Second, ‘no real categories’ would imply a grammatical invalidity in the way we would be talking about things. The main consequence is that all categories can be arbitrarily changed, but if you examine this idea of modification under the condition of ‘no real categories’, it seems to go wrong.

If someone says you could ‘redefine’ ‘person’, I will reply “redefine what? What thing are you talking about?”. We must already know what the thing is ‒ but then what do you mean (to do) by ‘redefining’ it? And then the ‘redefining’ can go two ways. Either you are entirely free: you can redefine it to anything ‒ hence to absurdity (‘let us redefine person as falafel!’). Or there is some condition, and that can come only from the thing we must have already (persistingly) known (so that has not changed). Someone claiming to redefine a concept, to change a category, seems like someone grabbing an object, waving it around and announcing: ‘This! This is not what I am talking about!’.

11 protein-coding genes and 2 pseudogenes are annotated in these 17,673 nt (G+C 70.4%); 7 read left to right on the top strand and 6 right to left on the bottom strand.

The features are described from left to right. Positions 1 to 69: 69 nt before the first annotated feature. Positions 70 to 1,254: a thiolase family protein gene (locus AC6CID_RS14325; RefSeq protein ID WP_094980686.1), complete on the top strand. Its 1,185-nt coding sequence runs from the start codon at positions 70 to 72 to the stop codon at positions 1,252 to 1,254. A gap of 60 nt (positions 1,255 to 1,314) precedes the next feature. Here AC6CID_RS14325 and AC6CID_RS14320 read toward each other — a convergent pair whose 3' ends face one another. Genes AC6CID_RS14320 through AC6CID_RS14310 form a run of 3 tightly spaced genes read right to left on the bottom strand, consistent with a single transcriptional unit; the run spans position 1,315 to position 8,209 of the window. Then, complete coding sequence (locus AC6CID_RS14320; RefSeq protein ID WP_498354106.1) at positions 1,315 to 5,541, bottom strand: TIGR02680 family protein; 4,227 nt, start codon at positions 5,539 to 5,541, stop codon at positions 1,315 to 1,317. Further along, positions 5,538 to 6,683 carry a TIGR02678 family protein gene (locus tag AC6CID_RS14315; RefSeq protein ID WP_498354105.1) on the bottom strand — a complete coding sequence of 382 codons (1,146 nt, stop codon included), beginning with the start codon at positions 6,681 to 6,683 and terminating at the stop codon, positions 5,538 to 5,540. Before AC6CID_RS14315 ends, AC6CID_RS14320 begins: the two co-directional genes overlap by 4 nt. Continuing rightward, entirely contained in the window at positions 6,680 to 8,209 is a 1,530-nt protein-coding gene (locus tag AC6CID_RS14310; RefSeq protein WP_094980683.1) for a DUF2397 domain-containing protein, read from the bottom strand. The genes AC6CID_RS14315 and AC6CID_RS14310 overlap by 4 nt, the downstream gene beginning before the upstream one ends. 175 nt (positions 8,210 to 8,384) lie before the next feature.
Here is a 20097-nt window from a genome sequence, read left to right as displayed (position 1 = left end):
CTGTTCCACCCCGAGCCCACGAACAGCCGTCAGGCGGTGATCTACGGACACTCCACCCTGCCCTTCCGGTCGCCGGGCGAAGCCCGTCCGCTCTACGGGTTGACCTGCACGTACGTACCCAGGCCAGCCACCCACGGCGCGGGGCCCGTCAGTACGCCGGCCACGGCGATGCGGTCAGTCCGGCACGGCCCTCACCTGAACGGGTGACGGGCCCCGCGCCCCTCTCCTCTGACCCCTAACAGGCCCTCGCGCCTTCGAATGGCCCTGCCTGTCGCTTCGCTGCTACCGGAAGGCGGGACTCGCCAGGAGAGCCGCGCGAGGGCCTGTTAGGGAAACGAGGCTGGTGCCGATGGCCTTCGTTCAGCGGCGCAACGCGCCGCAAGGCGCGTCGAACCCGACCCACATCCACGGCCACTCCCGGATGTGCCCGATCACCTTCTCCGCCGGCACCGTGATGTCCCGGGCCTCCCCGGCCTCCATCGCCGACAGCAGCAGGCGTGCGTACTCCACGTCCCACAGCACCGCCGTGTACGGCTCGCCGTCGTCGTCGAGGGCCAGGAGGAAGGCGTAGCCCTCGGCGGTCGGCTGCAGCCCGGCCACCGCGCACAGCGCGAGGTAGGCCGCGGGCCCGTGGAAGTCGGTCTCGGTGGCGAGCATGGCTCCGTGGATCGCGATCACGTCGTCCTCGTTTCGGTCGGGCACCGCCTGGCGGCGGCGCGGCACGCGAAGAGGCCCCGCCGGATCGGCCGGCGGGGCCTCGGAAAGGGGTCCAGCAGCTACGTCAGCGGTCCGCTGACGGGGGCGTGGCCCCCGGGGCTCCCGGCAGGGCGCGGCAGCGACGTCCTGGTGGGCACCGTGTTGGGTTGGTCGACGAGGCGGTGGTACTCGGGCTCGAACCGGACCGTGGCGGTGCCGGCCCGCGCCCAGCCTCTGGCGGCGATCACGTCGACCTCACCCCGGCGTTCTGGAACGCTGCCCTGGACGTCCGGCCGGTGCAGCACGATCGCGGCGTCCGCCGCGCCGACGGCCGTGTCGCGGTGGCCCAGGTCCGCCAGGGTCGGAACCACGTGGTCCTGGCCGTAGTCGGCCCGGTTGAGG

It seems there are two possibilities for ‘redefining’. First, you are actually changing some fact somewhere (or proposing to). In which case, that is the important thing, that is what we want to know about. And furthermore, you will have to explain in words that you have not changed, or no-one will understand you. The second possibility is that you are not changing any facts. But then what are you doing? What can ‘redefining’ be doing? You must be merely changing words: rewriting labels or moving them around ‒ you take a bottle of water and put a wine label on it. Now, assuming you also explain what you did, what do you achieve? You swapped labels, but then swapped their referencing too ‒ this cancels out and does nothing. But if you do not explain your label changes, it amounts to giving people different things to what they expected from the labels. This is either a failure to communicate, or if deliberate, lying.